Is Incontinence Caused by Pregnancy and Childbirth?
Urinary incontinence is common during pregnancy. Here, we answer common questions about incontinence during and after pregnancy — and what you can do to help avoid it.
Do Most Women Leak Urine When They’re Pregnant?
For some pregnant women, the symptoms may be mild and infrequent, but for others it may be more significant. For women of childbearing age, this can often be quite challenging, especially when it wasn’t expected.
Leaking urine during pregnancy is quite common, so most women will experience some incontinence. Stress incontinence occurs because the baby puts added pressure on the pelvic organs, including the bladder. So when a pregnant woman coughs, laughs, or does physical activity, she may notice some leakage. If she has already had children, the chance of experiencing incontinence increases with each pregnancy.
Will Incontinence Improve Right After I Deliver?
Most women will stop leaking urine after delivery. However, approximately 10% of women continue to experience stress incontinence even a year after delivery. Since the pelvic muscles can weaken and become stretched during pregnancy and childbirth, problems can develop later.
Can Childbirth Weaken the Bladder?
Yes, it’s possible that childbirth can weaken the bladder. During labor and delivery, the muscles and tissues supporting the uterus, bladder, and rectum have the chance of being stretched, strained, or even torn. Even the nerves can become stretched and injured, which lead to the muscles not working properly. Of course, every woman is different so some women may have no damage from labor and delivery, while other women have some damage to the muscles, tissues, and nerves.
Pelvic prolapse may occur from injury during delivery and the weakened support of the bladder, rectum, or uterus. Pelvic relaxation occurs when the muscles and supporting tissues above the vagina, which hold the bladder, drop down into the vagina. Prolapse can also cause the urethra — the tube that is used to urinate — to drop. The drop from the normal position of the bladder and urethra, combined with the weakened nerve signals, may affect the bladder’s function. This can result in urine leakage.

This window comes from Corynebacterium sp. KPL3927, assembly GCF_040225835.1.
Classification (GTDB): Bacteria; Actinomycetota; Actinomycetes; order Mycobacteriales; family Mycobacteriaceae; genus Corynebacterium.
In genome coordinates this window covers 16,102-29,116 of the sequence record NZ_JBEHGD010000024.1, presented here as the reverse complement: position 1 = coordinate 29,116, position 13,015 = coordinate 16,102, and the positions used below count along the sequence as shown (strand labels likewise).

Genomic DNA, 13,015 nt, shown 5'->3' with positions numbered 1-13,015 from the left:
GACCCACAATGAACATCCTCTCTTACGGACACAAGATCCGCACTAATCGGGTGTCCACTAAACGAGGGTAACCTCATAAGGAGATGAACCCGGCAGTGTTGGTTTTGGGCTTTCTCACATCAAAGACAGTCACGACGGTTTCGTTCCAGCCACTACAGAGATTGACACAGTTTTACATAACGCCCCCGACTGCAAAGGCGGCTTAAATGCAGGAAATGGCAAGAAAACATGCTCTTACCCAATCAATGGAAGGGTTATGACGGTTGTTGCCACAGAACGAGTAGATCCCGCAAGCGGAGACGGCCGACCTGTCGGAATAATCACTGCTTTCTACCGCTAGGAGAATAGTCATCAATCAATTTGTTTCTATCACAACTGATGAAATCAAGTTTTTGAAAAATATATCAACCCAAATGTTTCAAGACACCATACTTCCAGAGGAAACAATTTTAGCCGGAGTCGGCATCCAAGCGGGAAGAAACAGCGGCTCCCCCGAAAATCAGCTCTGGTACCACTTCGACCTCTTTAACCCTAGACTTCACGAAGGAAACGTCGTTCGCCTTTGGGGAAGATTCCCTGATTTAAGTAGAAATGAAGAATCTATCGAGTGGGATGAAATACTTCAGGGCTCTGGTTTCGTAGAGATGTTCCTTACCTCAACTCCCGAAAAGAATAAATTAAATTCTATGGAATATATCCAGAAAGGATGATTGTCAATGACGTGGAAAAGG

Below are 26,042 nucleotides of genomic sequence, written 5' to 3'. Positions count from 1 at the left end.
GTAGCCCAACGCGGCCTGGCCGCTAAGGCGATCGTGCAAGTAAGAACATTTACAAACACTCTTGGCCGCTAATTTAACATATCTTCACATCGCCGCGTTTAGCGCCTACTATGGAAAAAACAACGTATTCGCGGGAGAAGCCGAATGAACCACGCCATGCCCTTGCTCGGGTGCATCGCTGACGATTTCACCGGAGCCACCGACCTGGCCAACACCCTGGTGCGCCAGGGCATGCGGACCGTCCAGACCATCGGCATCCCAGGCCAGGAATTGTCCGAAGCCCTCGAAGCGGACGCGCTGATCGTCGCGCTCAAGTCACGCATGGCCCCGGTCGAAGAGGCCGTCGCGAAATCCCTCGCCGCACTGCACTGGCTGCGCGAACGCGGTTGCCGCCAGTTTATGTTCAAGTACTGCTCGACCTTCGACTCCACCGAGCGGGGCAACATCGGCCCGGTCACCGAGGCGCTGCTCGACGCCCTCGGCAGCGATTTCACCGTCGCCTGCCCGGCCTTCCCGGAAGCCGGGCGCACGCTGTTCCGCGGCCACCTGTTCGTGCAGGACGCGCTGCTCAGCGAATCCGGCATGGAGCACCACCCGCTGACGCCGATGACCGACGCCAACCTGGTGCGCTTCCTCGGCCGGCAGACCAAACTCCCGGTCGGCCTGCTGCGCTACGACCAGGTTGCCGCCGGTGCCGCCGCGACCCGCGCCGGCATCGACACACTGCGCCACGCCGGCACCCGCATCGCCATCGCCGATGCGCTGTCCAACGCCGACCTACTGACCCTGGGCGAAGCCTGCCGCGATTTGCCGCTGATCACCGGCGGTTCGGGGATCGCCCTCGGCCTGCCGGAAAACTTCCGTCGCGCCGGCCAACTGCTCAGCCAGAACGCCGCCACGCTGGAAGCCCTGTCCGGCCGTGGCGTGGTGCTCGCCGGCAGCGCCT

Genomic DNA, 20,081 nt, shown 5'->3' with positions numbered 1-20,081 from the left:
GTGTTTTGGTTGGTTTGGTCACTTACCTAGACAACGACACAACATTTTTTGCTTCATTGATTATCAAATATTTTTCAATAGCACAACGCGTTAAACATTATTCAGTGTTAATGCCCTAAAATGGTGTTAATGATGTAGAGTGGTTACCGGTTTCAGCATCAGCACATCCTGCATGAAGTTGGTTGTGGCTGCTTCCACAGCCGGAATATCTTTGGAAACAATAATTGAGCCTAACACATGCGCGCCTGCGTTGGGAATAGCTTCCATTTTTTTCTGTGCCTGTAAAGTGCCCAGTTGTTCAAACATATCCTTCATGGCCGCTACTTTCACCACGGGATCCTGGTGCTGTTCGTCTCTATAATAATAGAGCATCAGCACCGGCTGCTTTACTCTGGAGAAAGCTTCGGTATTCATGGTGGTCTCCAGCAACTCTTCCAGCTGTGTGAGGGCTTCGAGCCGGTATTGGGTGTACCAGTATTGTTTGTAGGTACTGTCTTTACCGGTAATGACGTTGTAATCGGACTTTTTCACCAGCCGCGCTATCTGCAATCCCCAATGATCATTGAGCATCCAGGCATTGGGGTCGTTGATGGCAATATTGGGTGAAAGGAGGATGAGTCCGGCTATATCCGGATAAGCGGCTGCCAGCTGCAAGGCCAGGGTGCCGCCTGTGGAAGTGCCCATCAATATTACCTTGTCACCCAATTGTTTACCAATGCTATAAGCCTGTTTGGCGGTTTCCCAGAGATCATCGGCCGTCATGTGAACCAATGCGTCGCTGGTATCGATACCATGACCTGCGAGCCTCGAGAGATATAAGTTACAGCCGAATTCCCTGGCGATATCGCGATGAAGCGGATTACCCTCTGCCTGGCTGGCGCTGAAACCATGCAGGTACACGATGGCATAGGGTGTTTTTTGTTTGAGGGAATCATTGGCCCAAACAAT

Do Kegel Exercises During Pregnancy Prevent Incontinence?
Kegel exercises can lessen the symptoms of incontinence because they help strengthen the pelvic muscles. Practicing Kegel exercises while pregnant has been shown to decrease incontinence, not only during pregnancy but right after delivery as well. Talk to your doctor about Kegel exercises or pelvic therapy during pregnancy.
Can Childbirth Weaken the Rectum?
Yes, it is possible that childbirth can weaken the rectum. Just as with the bladder, the tissues supporting the rectum under the vagina has the chance of being torn during labor and delivery, causing the rectum to bulge up into the vagina. It is normal for women to experience some degree of prolapse after delivery, but these changes typically heal and resolve themselves within a few months. However, if the issues are severe and not resolving themselves, then some repair may be required to restore pre-pregnancy function.
Does Childbirth Lead to Incontinence or Weakened Pelvic Support Later in Life?
During labor, as the baby’s head comes down into the pelvis, muscles and nerves can be affected since the baby’s head is pressed against the pelvic muscles for so long, which can result in a weakened support for the pelvic organs. About half of women who deliver vaginally show almost immediate muscle recovery. Approximately 60% will notice improvement within two months. However, the remaining women whose tissues do not recover completely have a higher likelihood of pelvic prolapse and incontinence later in life. As a woman ages, the normal supporting tissues of the bladder, uterus, and rectum weaken, causing loss of pelvic support, which can result in incontinence.
What Can be Done to Prevent Incontinence as a Result of Childbirth?
There are proactive decisions a woman can make that can help decrease the likelihood of pelvic injury during labor and delivery, including having a C-section. Choosing to deliver via cesarean section may be the right choice for the mother if the baby’s head is in the wrong position, she’s delivering a large baby, has small pelvic bones, or she experiences prolonged labor.